Dealing With Anxiety Attacks (AKA broken brain)

Being a human and a blogger sometimes means being real and vulnerable.

So.. Monday morning I got up at almost the normal time and started getting ready to go to work. My brain has been on full gear since 11:30 pm…(lets be real, been longer then that but I will tell myself the above)

~ 5 days till Christmas ~

No decorations (Thanks trying to get ready to move and things are packed), 

Not the regular company planned (Thanks grinchy Pandemic)

No gifts for others. (Stress is starting to build.) 

The icing on this not so lovely cake that has been hit with a flame thrower of emotions was I forgot to send a card. There was the mudslide of my brain.

Here are some tips to help someone in a full blown anxiety attack. 

  • Validate how they feel by listening. People that are in a panic are not thinking with the best part of their brain. Don’t argue with them.
  • Provide tissues.
  • Get them some water if they are ok to take a few sips.
  • If they are ok enough, hold them. Nothing is really feeling safe and ok at the time. They may not want to be touched..
  • If they are in a crowded space try to get them to a safer quiet space. Where they can try to regain dignity. Sadly an attack like that will fuel the bad feelings they may be having for themselves.
  • Try not to talk too much or ask more questions. Remember they are in flight or fight. The brain is overloaded.
  • You can try to help to remind them to breathe. (They might struggle to breathe through their nose.) Encourage slow breaths through the mouth. 
  • A warm cloth after they calm down.
  • If they have emergency medication, get it for them. Help them get it in their mouth.

If you tried the steps to help the person and they are still having problems ask if they feel they need to go to the hospital especially if this is the first time this has happened to them. Panic attacks feel scary by themselves but are not life threatening. They really suck and take a toll on the human having one.

Being in a state of brain break can be scary for the person going through it. 

Some of the physical things their body could be exasperating..

  • Crying, sometimes to the point of sobbing so much it hurts.
  • Shaking.
  • Sweating.
  • Heart palpitation.
  • Feeling of pending doom.
  • Weakness that they can’t hold themselves up. 
  • Flailing their arms.
  • Nausea.
  • Throwing up.
  • Chill or hot flashes (the body had gone into crisis mode and can’t regulate normal function).
  • High blood pressure.
  • Breathing struggles.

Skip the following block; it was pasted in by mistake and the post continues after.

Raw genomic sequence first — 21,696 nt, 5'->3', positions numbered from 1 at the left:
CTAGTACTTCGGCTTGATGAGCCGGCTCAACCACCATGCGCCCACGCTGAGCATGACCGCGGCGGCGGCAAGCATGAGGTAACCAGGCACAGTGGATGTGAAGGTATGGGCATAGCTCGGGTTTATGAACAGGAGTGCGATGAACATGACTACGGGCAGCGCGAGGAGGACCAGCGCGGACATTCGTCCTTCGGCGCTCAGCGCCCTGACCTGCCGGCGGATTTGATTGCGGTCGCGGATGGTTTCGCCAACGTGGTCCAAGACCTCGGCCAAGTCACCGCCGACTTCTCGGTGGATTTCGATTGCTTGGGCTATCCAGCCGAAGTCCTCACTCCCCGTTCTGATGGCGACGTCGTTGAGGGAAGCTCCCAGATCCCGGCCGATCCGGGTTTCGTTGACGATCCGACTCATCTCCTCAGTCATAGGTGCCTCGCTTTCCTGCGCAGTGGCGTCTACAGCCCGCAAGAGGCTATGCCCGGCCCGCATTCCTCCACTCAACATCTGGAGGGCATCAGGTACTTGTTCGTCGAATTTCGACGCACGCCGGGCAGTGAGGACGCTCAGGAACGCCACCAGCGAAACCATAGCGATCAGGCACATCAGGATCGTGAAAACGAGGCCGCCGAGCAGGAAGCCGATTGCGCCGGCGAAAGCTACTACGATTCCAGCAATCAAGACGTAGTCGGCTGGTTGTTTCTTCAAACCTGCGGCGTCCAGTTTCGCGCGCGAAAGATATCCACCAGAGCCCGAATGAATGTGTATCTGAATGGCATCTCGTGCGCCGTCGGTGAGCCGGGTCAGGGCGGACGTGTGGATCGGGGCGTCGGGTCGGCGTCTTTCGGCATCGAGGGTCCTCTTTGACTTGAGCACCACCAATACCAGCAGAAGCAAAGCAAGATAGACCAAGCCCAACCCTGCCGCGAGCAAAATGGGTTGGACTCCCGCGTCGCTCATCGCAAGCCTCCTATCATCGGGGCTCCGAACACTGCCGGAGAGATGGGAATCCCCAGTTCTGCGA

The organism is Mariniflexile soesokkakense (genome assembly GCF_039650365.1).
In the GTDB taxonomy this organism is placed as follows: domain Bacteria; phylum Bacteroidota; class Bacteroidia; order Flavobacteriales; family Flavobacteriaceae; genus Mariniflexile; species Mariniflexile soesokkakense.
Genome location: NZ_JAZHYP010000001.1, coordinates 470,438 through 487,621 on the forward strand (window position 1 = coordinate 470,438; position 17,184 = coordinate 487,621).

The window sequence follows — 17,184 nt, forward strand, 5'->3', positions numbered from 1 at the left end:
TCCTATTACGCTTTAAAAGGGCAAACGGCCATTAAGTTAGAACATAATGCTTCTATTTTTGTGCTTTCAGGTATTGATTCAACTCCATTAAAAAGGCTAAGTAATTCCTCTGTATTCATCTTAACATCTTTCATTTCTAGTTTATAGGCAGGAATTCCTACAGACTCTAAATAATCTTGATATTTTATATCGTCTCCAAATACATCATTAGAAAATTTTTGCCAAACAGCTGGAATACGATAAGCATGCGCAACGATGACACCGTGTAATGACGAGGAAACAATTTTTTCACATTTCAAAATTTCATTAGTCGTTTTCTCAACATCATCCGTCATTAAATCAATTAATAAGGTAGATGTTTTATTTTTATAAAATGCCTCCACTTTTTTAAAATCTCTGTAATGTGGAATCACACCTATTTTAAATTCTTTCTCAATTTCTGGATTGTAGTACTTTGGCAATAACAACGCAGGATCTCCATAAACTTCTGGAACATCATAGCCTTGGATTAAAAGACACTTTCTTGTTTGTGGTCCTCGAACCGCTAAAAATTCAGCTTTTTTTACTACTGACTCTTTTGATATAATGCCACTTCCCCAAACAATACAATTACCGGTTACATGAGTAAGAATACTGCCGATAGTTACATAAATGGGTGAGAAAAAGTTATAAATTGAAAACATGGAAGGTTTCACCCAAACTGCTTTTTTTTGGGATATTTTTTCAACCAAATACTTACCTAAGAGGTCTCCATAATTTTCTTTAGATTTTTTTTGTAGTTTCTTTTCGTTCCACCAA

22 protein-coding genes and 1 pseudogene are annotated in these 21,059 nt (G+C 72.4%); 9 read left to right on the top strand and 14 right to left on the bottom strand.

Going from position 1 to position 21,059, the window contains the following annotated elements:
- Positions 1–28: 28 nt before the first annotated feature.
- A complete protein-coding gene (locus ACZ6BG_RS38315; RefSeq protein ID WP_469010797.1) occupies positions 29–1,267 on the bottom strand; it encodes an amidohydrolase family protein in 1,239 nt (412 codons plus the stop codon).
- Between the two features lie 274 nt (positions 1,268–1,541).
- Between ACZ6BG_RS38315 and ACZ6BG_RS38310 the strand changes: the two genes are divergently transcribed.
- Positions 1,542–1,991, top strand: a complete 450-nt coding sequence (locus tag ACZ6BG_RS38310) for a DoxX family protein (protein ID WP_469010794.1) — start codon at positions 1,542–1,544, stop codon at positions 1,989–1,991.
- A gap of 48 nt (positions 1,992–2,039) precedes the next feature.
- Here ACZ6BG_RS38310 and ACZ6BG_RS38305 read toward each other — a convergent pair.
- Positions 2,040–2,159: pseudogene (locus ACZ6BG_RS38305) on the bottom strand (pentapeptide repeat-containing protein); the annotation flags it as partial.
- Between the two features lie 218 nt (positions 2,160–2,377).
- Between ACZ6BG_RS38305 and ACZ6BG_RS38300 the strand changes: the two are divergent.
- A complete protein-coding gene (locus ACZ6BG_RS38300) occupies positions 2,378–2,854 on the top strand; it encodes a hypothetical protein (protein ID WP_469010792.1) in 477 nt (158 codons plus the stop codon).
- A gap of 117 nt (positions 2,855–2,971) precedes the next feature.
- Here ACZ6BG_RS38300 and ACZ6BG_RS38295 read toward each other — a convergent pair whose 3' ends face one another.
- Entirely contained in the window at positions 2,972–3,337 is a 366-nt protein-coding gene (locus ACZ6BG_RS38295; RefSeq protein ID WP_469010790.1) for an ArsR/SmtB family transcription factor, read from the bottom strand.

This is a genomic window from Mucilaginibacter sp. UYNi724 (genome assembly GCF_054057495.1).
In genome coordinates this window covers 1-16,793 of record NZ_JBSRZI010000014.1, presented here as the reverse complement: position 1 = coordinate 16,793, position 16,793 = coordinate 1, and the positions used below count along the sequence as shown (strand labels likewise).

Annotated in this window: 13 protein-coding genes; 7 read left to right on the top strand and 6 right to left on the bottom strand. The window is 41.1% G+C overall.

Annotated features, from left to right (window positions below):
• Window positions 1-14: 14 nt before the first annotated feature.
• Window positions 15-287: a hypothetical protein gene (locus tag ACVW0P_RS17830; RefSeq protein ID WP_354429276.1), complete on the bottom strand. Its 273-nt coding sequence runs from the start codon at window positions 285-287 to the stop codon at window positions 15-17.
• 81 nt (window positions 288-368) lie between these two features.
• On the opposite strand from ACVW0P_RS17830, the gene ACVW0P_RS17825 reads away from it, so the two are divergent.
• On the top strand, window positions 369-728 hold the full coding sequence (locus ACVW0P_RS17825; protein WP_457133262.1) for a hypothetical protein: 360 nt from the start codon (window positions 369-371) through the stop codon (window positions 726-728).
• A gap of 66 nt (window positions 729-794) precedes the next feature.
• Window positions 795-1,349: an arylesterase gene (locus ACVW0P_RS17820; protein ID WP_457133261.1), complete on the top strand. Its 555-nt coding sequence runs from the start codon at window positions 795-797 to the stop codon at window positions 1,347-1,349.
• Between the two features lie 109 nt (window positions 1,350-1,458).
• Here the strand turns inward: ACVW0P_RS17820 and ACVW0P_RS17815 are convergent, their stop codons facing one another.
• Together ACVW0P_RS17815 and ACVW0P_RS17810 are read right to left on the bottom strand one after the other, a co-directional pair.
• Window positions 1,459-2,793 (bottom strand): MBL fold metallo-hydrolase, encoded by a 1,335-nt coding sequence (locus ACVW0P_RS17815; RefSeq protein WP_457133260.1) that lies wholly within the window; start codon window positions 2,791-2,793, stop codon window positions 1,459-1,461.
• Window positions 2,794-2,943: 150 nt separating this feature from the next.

Anxiety is often very scary and fills the person going through it  with guilt and embarrassment.

I love his work! Nick Seluk on Facebook The Awkward Yeti

Panic attacks/anxiety are real medical conditions. I guide you to see your regular medical provider to have tests done.  The care providers need to determine if the stress is caused by some imbalance or medical condition. Sometimes hormones, vitamin deficiencies, food sensitivities and low iron can leave our brain vulnerable. Likely they will want to do a blood test just to make sure you are not dealing with other conditions. They might refer you to specialists.

Coping Skill

  • Get enough sleep.
  • Drink some water.
  • Eat regular small meals every 4 to 5 hours.
  • Try to keep to your regular schedule.
  • Have a safe quiet place for self care.
  • Take time to recover.
  • Read or watch something funny. Laughter helps the brain.
  • Singing releases happy hormones.
  • Do your hobbies.
  • Keep active, walks, stretching, swimming.
  • Keep a journal that can help you to learn triggers and share it with your medical staff.
  • If you have learned tools like cognitive behavior therapy (CBT) mindfulness, practice when you’re not stressed.
  • Try to remind yourself this is a moment in time not your whole life.
  • Forgive yourself.
  • Remind yourself you are a human and you are allowed to have emotions and you are allowed to not feel ok.
  • Work with a therapist (guilt, past hurt and trauma can affect how the brain processes).
  • Just because your brain does not play nice doesn’t make you a bad person. 
  • Take your medication (if your meds make things harder make an appointment with a doctor as early as you can. Even a teleconference) You have the right to feel okay and safe!
  • If you have vitamins, remember to take them too. B complex D can help please talk it over with your doctor and pharmacy before starting herb or vitamins. They can have side effects too.

My wish for you this holiday, happiness and calm. Remember it is ok to be “Okay enough” Be kind to yourself. This is your picture, create the best you in the moment. We don’t need to be super heroes. 

Artist – Devine Colors on Instagram

1 thought on “Dealing With Anxiety Attacks (AKA broken brain)”

  1. What an awesome and comprehensive post here, tackling all the different perspectives of anxiety. And I love The Awkward Yeti’s work too! Seems like he’s creating some of these from his heart, because I can totally relate. Anyway, thanks for this post!

    Liked by 1 person

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